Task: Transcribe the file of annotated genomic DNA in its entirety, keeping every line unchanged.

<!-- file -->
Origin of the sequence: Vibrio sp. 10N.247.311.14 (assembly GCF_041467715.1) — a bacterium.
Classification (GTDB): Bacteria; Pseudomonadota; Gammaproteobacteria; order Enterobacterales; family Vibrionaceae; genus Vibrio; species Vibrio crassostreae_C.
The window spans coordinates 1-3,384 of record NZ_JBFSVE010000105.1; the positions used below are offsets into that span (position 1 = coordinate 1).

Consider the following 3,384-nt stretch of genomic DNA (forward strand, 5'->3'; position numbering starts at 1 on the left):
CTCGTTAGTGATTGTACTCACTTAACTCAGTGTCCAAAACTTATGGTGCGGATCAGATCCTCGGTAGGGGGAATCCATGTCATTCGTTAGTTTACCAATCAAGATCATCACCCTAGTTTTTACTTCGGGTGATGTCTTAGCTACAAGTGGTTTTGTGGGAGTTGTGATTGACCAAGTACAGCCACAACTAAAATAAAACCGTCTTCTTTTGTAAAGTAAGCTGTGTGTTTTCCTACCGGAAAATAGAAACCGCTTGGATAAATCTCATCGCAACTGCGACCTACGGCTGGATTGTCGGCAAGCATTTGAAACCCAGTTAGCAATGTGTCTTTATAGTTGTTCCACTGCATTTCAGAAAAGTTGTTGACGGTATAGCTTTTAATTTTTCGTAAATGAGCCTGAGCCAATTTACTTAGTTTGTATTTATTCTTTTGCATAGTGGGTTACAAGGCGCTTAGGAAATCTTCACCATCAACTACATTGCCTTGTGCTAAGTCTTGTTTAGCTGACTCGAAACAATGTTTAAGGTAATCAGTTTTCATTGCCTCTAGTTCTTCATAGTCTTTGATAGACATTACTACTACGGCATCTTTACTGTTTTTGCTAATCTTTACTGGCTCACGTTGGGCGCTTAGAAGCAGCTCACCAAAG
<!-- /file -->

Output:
Origin of the sequence: Vibrio sp. 10N.247.311.14 (assembly GCF_041467715.1) — a bacterium.
Classification (GTDB): Bacteria; Pseudomonadota; Gammaproteobacteria; order Enterobacterales; family Vibrionaceae; genus Vibrio; species Vibrio crassostreae_C.
The window spans coordinates 1-3,384 of record NZ_JBFSVE010000105.1; the positions used below are offsets into that span (position 1 = coordinate 1).

Consider the following 3,384-nt stretch of genomic DNA (forward strand, 5'->3'; position numbering starts at 1 on the left):
CTCGTTAGTGATTGTACTCACTTAACTCAGTGTCCAAAACTTATGGTGCGGATCAGATCCTCGGTAGGGGGAATCCATGTCATTCGTTAGTTTACCAATCAAGATCATCACCCTAGTTTTTACTTCGGGTGATGTCTTAGCTACAAGTGGTTTTGTGGGAGTTGTGATTGACCAAGTACAGCCACAACTAAAATAAAACCGTCTTCTTTTGTAAAGTAAGCTGTGTGTTTTCCTACCGGAAAATAGAAACCGCTTGGATAAATCTCATCGCAACTGCGACCTACGGCTGGATTGTCGGCAAGCATTTGAAACCCAGTTAGCAATGTGTCTTTATAGTTGTTCCACTGCATTTCAGAAAAGTTGTTGACGGTATAGCTTTTAATTTTTCGTAAATGAGCCTGAGCCAATTTACTTAGTTTGTATTTATTCTTTTGCATAGTGGGTTACAAGGCGCTTAGGAAATCTTCACCATCAACTACATTGCCTTGTGCTAAGTCTTGTTTAGCTGACTCGAAACAATGTTTAAGGTAATCAGTTTTCATTGCCTCTAGTTCTTCATAGTCTTTGATAGACATTACTACTACGGCATCTTTACTGTTTTTGCTAATCTTTACTGGCTCACGTTGGGCGCTTAGAAGCAGCTCACCAAAG